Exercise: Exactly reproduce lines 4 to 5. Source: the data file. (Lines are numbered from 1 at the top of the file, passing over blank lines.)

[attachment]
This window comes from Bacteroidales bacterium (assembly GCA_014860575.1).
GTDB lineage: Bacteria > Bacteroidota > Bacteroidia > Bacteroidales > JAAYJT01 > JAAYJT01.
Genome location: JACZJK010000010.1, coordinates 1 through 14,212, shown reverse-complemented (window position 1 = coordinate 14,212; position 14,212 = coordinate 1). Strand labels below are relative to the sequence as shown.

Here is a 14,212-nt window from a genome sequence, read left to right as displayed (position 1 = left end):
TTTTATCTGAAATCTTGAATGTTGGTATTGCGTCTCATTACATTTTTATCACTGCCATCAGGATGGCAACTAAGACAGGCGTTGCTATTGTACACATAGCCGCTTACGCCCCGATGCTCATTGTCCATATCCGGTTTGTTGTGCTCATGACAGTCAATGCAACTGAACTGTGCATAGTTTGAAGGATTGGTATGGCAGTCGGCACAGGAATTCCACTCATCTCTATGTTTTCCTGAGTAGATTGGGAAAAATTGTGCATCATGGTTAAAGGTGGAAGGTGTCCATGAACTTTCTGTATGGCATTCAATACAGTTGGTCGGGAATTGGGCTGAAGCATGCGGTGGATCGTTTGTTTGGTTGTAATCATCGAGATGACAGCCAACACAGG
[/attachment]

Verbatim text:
Here is a 14,212-nt window from a genome sequence, read left to right as displayed (position 1 = left end):
TTTTATCTGAAATCTTGAATGTTGGTATTGCGTCTCATTACATTTTTATCACTGCCATCAGGATGGCAACTAAGACAGGCGTTGCTATTGTACACATAGCCGCTTACGCCCCGATGCTCATTGTCCATATCCGGTTTGTTGTGCTCATGACAGTCAATGCAACTGAACTGTGCATAGTTTGAAGGATTGGTATGGCAGTCGGCACAGGAATTCCACTCATCTCTATGTTTTCCTGAGTAGATTGGGAAAAATTGTGCATCATGGTTAAAGGTGGAAGGTGTCCATGAACTTTCTGTATGGCATTCAATACAGTTGGTCGGGAATTGGGCTGAAGCATGCGGTGGATCGTTTGTTTGGTTGTAATCATCGAGATGACAGCCAACACAGG